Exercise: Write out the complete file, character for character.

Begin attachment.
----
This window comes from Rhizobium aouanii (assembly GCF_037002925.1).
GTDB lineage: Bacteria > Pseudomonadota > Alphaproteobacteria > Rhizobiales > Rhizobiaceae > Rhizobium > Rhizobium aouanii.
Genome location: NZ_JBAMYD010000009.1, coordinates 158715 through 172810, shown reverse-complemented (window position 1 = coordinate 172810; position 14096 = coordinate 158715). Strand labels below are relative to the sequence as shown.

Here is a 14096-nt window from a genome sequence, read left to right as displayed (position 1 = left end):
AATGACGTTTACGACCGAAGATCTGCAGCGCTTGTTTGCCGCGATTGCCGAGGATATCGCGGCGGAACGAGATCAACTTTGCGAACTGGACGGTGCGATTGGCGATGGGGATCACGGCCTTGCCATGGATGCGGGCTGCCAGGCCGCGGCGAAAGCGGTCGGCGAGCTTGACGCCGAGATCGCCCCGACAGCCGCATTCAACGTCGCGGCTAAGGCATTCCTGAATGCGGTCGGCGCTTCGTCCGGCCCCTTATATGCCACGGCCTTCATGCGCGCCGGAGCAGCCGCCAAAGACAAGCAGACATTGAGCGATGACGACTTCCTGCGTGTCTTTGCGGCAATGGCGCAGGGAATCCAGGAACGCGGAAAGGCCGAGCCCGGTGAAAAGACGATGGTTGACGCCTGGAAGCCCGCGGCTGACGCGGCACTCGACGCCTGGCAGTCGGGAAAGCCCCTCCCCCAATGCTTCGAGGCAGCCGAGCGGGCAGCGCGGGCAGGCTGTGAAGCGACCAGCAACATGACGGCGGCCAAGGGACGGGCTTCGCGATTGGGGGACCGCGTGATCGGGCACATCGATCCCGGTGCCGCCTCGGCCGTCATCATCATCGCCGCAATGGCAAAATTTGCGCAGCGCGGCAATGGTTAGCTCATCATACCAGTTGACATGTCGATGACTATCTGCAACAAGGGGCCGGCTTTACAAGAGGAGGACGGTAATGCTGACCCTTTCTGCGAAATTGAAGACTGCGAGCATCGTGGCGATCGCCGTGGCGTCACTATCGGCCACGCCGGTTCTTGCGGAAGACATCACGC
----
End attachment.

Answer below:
This window comes from Rhizobium aouanii (assembly GCF_037002925.1).
GTDB lineage: Bacteria > Pseudomonadota > Alphaproteobacteria > Rhizobiales > Rhizobiaceae > Rhizobium > Rhizobium aouanii.
Genome location: NZ_JBAMYD010000009.1, coordinates 158715 through 172810, shown reverse-complemented (window position 1 = coordinate 172810; position 14096 = coordinate 158715). Strand labels below are relative to the sequence as shown.

Here is a 14096-nt window from a genome sequence, read left to right as displayed (position 1 = left end):
AATGACGTTTACGACCGAAGATCTGCAGCGCTTGTTTGCCGCGATTGCCGAGGATATCGCGGCGGAACGAGATCAACTTTGCGAACTGGACGGTGCGATTGGCGATGGGGATCACGGCCTTGCCATGGATGCGGGCTGCCAGGCCGCGGCGAAAGCGGTCGGCGAGCTTGACGCCGAGATCGCCCCGACAGCCGCATTCAACGTCGCGGCTAAGGCATTCCTGAATGCGGTCGGCGCTTCGTCCGGCCCCTTATATGCCACGGCCTTCATGCGCGCCGGAGCAGCCGCCAAAGACAAGCAGACATTGAGCGATGACGACTTCCTGCGTGTCTTTGCGGCAATGGCGCAGGGAATCCAGGAACGCGGAAAGGCCGAGCCCGGTGAAAAGACGATGGTTGACGCCTGGAAGCCCGCGGCTGACGCGGCACTCGACGCCTGGCAGTCGGGAAAGCCCCTCCCCCAATGCTTCGAGGCAGCCGAGCGGGCAGCGCGGGCAGGCTGTGAAGCGACCAGCAACATGACGGCGGCCAAGGGACGGGCTTCGCGATTGGGGGACCGCGTGATCGGGCACATCGATCCCGGTGCCGCCTCGGCCGTCATCATCATCGCCGCAATGGCAAAATTTGCGCAGCGCGGCAATGGTTAGCTCATCATACCAGTTGACATGTCGATGACTATCTGCAACAAGGGGCCGGCTTTACAAGAGGAGGACGGTAATGCTGACCCTTTCTGCGAAATTGAAGACTGCGAGCATCGTGGCGATCGCCGTGGCGTCACTATCGGCCACGCCGGTTCTTGCGGAAGACATCACGC